PVCs precede heart failure in older adults

Older adults who experienced frequent premature ventricular contractions (PVCs) had an increase in incident heart failure and mortality, according to an analysis of a community-based cohort study published online in the July 14 issue of Journal of the American College of Cardiology.

The study included people who had a normal ejection fraction based on echocardiography and no history of heart failure at baseline. All patients underwent 24-hour Holter monitoring.

Previous research has shown people with heart failure with frequent PVCs who underwent ablation had improvements in their disease. Gregory M. Marcus, MD, a study author and electrophysiologist from the University of California, San Francisco, said it was common to see PVCs when patients undergoing Holter monitoring. However, people with more PVCs in this study appeared to be at higher risk of heart failure.

“PVCs clearly preceded the decline in ejection fraction and the heart failure,” Marcus told Cardiovascular Business. “It doesn’t prove causality, but it proves those PVCs predict heart failure. Prediction doesn’t necessarily mean cause, but even if those PVCs didn’t cause heart failure, that’s still potentially valuable information because if you could identify the people ahead of time who were destined to develop heart failure, you might intervene with other therapies.”

If doctors find frequent PVCs on Holter monitoring in asymptomatic patients with a normal ejection fraction, Marcus said the best course of action remained unclear. Some electrophysiologists are now performing surveillance echocardiograms every year to monitor the patients.

In this analysis, the researchers examined 1,139 participants in the Cardiovascular Health Study, which included people who were at least 65 and were Medicare beneficiaries when they enrolled in 1989 or 1990.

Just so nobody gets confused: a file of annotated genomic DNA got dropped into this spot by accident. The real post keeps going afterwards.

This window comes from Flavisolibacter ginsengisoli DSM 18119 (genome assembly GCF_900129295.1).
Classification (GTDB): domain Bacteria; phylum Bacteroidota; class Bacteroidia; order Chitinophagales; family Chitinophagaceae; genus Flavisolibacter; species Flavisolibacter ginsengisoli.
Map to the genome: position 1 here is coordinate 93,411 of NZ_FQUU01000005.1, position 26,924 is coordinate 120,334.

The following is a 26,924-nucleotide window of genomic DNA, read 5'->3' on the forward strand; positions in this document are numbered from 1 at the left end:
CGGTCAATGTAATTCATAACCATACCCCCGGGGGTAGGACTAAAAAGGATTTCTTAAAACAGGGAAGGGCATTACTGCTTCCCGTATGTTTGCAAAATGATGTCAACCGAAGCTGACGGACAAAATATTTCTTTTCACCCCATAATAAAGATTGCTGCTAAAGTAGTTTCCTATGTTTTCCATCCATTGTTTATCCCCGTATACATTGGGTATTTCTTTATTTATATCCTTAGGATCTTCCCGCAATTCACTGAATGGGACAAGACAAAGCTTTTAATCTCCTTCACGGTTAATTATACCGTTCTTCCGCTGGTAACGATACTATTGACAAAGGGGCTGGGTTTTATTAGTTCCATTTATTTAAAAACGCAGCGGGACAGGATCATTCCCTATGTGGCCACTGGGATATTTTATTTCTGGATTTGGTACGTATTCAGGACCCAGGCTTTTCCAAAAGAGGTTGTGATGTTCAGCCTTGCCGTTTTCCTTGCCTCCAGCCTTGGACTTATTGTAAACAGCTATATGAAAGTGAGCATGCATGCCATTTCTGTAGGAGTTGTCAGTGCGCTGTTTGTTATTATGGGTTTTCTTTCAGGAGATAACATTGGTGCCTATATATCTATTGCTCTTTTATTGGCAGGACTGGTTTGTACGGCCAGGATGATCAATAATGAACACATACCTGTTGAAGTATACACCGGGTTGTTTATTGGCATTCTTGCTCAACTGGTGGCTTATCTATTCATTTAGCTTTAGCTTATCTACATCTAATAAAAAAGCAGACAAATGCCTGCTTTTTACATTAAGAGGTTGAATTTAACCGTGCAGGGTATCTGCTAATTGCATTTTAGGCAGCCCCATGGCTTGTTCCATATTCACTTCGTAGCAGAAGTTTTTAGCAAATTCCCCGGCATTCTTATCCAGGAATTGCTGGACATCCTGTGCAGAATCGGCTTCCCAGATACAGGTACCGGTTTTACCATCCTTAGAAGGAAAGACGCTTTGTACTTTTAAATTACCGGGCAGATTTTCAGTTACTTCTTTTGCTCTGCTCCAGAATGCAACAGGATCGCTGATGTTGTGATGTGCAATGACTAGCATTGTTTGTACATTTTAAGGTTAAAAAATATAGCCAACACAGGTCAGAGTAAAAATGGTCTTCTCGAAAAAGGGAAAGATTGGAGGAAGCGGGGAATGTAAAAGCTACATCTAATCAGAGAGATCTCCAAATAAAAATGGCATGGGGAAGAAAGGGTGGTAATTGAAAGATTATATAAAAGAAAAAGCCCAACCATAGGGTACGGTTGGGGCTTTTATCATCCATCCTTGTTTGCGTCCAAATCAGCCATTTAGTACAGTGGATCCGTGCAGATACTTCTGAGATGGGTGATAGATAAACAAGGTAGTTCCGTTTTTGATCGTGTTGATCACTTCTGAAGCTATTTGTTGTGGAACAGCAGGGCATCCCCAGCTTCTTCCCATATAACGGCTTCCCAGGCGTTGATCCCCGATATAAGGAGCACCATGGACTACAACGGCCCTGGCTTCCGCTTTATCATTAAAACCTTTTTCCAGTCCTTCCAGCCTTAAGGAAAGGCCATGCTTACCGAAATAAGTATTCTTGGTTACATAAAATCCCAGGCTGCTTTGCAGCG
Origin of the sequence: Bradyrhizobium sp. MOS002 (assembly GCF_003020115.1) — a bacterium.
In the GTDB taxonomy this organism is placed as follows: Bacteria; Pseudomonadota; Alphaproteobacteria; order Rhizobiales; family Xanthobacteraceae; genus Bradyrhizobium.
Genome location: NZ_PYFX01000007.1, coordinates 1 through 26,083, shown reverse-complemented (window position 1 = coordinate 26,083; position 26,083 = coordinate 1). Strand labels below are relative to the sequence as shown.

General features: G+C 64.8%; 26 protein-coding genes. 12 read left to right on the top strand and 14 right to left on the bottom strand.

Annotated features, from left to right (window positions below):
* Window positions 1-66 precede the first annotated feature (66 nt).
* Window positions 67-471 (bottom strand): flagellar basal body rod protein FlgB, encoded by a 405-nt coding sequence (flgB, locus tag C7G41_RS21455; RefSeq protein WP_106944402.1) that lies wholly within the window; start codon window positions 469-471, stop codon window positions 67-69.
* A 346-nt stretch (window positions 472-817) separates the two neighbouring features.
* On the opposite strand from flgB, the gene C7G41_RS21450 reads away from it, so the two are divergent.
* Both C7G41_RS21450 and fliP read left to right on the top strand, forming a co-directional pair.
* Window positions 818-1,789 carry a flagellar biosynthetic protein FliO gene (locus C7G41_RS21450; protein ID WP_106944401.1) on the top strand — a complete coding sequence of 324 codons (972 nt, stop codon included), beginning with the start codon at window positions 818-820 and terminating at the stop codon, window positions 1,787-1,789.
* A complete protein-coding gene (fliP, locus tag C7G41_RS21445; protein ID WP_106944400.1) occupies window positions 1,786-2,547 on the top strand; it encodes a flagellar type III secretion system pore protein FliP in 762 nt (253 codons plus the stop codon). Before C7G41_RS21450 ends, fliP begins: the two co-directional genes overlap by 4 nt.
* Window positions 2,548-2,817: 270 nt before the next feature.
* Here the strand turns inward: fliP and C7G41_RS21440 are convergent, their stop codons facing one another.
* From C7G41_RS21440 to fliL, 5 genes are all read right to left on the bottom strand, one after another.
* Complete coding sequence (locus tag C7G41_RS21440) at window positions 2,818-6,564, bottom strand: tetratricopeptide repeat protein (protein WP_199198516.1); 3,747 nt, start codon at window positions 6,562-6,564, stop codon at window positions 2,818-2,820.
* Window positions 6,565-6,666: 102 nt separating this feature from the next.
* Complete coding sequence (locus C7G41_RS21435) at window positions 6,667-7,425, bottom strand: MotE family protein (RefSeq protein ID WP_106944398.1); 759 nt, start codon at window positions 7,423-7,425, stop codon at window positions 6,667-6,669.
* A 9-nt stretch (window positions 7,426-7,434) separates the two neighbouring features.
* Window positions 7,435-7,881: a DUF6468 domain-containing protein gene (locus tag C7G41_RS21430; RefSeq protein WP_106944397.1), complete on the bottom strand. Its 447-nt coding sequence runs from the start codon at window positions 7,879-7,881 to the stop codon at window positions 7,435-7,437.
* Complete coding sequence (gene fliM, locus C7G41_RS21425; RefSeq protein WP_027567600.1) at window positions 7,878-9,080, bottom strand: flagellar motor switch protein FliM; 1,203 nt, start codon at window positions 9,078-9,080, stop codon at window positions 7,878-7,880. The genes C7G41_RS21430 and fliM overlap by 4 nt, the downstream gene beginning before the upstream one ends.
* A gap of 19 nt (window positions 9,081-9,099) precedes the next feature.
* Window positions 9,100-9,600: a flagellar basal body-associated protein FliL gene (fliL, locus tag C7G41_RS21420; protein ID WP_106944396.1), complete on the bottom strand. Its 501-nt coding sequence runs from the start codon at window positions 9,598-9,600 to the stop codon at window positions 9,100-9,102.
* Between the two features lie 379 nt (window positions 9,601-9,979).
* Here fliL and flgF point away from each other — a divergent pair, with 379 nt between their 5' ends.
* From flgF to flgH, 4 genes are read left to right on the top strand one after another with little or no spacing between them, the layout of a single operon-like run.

At baseline, patients underwent a physical examination, laboratory testing, 12-lead electrocardiography and medical history. For the next 10 years, they had annual clinic visits and semi-annual telephone interviews. They then had telephone contact every 6 months.

This analysis included the participants who were randomly assigned to 24-hour Holter monitoring. They were excluded if they had normal left ventricular ejection fraction or had prevalent coronary heart failure. They had 2D echocardiography, 2D targeted M-mode and Doppler imaging at baseline.

After a median 22.2 hours of Holter monitoring, PVCs accounted for 0.011 percent of all heartbeats. Three participants had atrial fibrillation and 63 had ventricular tachycardia (VT), although VT was not sustained in any of the adults.

At a median follow up of 13.7 years, 27 percent of participants developed congestive heart failure. Adults in the upper quartile of PVC frequency had a three times greater risk of a decrease in LVEF, a 48 percent increased risk of congestive heart failure and a 31 percent increased risk of death compared with participants in the lowest quartile.

Marcus said the results suggested giving patients with a large number of PVCs beta-blockers or having them undergo ablation therapy to possibly help prevent heart failure. Currently, those therapies are reserved for symptomatic patients or patients who already have heart failure, so electrophysiologists are not typically prescribing medications or performing ablations for asymptomatic patients who have a normal ejection fraction.

“Our study by itself is not sufficient to change that practice,” Marcus said. “We need to identify who are the patients at highest risk. We don’t know whether this is causal or not. However, I do think this study in addition to work from others, justifies such research to answer those questions.”